FAQs

1. What was the impetus for CPA mobility efforts nationwide?  How were the laws and regulations developed?

In 2006, the AICPA and NASBA, working with state boards of accountancy and state CPA societies, developed a plan that would allow clients to receive timely services from the CPA best suited to the job, regardless of location, without the hindrances of unnecessary filings, forms, and increased costs.  At the same time, they wanted to make certain that any system which eliminated the artificial barriers to interstate practice also maintained the regulatory system that protects the public interest.

The AICPA and NASBA decided to amend the Uniform Accountancy Act to allow interstate mobility, by adding a provision stating that a CPA with a valid license from a state with CPA licensing criteria “substantially equivalent” to those outlined in the UAA could practice in another state without obtaining another license.  Substantial equivalency is commonly described as those states requiring the “three E’s” – examination (passage of the Uniform CPA Examination), experience (the one-year experience requirement),  and education (the 150-hour education requirement).

The idea was that licensed CPAs should be able to practice across state or jurisdictional lines — personally or electronically — as long as they were in good standing in their jurisdiction of principal residence and met the substantial equivalency criteria. The new mobility laws also help protect the public and enforcement efforts by the state boards since a CPA practicing under mobility is automatically subject to the jurisdiction of the state boards without the requirement of an official registration or filing.

2. What was the scope of the research done to build this tool?  How can I be sure it is thorough and correct?  How is it updated?

The research began with a questionnaire being sent to every state board for their response.  Then each state’s laws, rules, forms and websites were carefully reviewed by a team of NASBA and AICPA attorneys and other staff to determine the requirements for mobility.  Furthermore, whenever there was a need for clarity, direct email correspondence was sent to the state boards for their input.  We maintain the Tool by monitoring websites daily for any changes to the boards’ information.  Noted changes or changes requested by the boards can be updated on the Tool and pushed live within 24 hours or less after consultation and agreement between NASBA and the AICPA.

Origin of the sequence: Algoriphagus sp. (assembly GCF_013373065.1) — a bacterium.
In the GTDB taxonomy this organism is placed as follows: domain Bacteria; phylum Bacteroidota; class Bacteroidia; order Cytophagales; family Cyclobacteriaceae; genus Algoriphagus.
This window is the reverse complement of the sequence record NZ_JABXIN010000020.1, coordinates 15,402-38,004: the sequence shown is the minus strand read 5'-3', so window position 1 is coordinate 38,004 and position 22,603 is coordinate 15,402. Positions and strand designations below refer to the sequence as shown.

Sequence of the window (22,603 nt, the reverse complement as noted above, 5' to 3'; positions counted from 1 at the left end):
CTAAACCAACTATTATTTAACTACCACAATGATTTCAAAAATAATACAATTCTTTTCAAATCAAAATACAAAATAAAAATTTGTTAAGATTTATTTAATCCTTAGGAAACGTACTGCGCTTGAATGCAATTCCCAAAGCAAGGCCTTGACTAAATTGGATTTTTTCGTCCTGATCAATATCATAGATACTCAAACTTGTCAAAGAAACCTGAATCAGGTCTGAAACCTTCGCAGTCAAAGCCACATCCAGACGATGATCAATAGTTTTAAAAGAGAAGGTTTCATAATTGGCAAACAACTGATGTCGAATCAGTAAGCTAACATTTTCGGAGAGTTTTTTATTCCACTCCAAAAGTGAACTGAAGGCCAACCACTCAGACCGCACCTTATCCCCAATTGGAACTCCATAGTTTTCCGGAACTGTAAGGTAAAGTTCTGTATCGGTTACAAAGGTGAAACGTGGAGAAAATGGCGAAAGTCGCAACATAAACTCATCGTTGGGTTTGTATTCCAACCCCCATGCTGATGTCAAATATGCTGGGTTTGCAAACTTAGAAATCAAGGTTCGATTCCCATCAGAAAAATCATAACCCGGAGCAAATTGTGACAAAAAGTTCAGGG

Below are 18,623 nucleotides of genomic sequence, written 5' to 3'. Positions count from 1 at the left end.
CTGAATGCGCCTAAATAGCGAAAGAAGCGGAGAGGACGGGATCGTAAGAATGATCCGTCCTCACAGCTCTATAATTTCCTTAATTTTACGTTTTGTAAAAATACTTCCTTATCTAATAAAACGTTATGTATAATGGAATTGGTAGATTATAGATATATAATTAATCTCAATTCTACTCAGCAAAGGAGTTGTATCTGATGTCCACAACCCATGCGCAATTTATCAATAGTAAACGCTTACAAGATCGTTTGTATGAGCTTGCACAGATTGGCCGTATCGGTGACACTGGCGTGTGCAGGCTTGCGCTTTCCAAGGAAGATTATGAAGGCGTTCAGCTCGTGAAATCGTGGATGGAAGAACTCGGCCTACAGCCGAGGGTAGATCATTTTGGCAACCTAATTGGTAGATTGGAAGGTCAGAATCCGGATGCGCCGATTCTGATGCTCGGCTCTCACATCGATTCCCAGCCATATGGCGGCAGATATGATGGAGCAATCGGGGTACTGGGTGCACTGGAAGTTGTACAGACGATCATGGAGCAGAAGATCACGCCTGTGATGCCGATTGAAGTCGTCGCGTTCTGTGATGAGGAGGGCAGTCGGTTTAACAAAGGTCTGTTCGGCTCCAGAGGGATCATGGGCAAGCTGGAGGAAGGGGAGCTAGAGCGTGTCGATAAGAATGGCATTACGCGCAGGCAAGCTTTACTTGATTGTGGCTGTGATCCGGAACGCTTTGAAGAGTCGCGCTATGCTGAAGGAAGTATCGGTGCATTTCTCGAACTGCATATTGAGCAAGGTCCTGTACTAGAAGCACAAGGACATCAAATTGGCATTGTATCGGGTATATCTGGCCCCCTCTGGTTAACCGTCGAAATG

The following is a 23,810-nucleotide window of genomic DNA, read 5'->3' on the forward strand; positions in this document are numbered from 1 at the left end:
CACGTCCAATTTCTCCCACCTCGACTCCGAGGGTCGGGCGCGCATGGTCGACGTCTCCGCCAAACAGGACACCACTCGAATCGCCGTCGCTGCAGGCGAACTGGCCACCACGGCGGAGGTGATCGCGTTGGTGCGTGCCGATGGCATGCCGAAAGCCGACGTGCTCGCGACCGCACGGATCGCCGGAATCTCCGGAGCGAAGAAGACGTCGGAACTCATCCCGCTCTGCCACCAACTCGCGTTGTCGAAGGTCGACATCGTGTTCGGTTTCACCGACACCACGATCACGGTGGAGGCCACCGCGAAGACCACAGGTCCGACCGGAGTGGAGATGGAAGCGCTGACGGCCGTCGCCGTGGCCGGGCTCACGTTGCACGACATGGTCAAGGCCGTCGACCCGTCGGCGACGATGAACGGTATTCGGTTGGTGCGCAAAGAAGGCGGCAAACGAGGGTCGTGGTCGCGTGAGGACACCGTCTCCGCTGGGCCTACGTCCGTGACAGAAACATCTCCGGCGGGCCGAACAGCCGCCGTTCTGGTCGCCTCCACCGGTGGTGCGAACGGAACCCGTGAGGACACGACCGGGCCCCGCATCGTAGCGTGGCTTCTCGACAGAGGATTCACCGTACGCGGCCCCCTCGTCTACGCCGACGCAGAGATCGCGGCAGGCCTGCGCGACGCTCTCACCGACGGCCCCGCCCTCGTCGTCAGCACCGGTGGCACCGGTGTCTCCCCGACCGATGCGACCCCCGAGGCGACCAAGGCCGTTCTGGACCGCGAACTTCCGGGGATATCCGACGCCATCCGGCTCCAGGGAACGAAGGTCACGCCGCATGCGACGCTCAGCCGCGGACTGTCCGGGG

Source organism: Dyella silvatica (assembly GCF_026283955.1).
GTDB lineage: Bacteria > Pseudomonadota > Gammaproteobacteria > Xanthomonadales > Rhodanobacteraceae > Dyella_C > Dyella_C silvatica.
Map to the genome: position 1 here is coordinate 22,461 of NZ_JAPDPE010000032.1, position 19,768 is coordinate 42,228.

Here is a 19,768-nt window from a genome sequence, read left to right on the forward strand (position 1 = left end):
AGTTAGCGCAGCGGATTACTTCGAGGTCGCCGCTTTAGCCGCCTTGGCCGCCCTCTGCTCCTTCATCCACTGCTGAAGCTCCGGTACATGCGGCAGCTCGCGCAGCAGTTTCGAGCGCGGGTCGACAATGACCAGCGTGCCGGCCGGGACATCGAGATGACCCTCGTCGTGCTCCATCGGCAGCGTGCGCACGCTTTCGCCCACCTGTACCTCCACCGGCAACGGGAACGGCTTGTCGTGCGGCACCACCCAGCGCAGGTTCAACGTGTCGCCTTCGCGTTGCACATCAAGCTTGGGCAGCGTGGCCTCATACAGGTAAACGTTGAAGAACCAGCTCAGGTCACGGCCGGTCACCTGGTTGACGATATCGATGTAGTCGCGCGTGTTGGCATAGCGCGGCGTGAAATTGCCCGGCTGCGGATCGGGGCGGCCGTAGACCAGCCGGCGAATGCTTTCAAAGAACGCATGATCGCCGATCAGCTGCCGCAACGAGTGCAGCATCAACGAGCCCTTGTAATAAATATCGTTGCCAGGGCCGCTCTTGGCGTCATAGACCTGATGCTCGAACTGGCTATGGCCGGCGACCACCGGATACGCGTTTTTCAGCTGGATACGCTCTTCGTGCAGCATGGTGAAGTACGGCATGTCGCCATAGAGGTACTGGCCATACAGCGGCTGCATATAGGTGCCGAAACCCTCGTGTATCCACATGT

3. What is a “quid pro quo” mobility state?

A “quid pro quo” state is a jurisdiction that bases its mobility requirements on the mobility requirements of the non-resident CPA’s home jurisdiction.  For example, if a CPA is located in Alabama and seeks to exercise practice privileges in Pennsylvania, then the requirements for mobility in Pennsylvania are going to “mirror” the requirements that would be imposed upon a Pennsylvania CPA by the Alabama Board if he/she were trying to exercise practice privileges in Alabama.

4. Why does the Mobility Tool not look at the many non-attest services that CPAs perform for clients?

The Tool currently focuses on services that are most likely to trigger a firm registration requirement in a target state.  Most states included language in their mobility laws that predicated firm registration upon the performance of services rendered in accordance with SAS, SSAE, SSARS or PCAOB standards.  Therefore, this terminology was used in creating the Tool in order to be consistent with state requirements.

5. If I am preparing a tax return or providing other tax services, does mobility apply to me?

Only licensed CPAs are eligible to provide services in other states through mobility. If you are not a CPA, then you should contact the state in which you will be providing services to inquire whether they require registration of tax preparers, etc. Most states allow CPAs to perform tax services through mobility without requiring any individual registration or firm registration in the target state. CPAMobility.org will answer your questions regarding registration for tax preparation. However, agreed upon procedures, forecasts or other services included in “tax consulting” may trigger the need for a firm permit issued by the target state. If your services extend beyond tax preparation, then you should contact the target state’s board directly for additional information.

6. Is the information on the CPA Mobility tool the same information found on the state boards of accountancy websites?

There should not be any inconsistency between the information found on a state board’s web site and the data provided in the Tool.  However, in many cases, the Tool is more thorough because some boards may be limited in their ability to update their web site when circumstances change.  If we have access to updated information, then the Tool can be updated almost immediately.

7. Which states and jurisdictions do not yet have a mobility law on the books?

California, the Commonwealth of the Northern Mariana Islands, Guam, Hawaii, Puerto Rico, and the Virgin Islands have yet to adopt mobility laws.

The District of Columbia City Council has approved legislation which must now undergo Congressional review and then be reconciled with next year’s City budget before it takes effect.  If the D.C. legislation overcomes the congressional and budgetary hurdles, it is scheduled to take effect sometime around October 2012.

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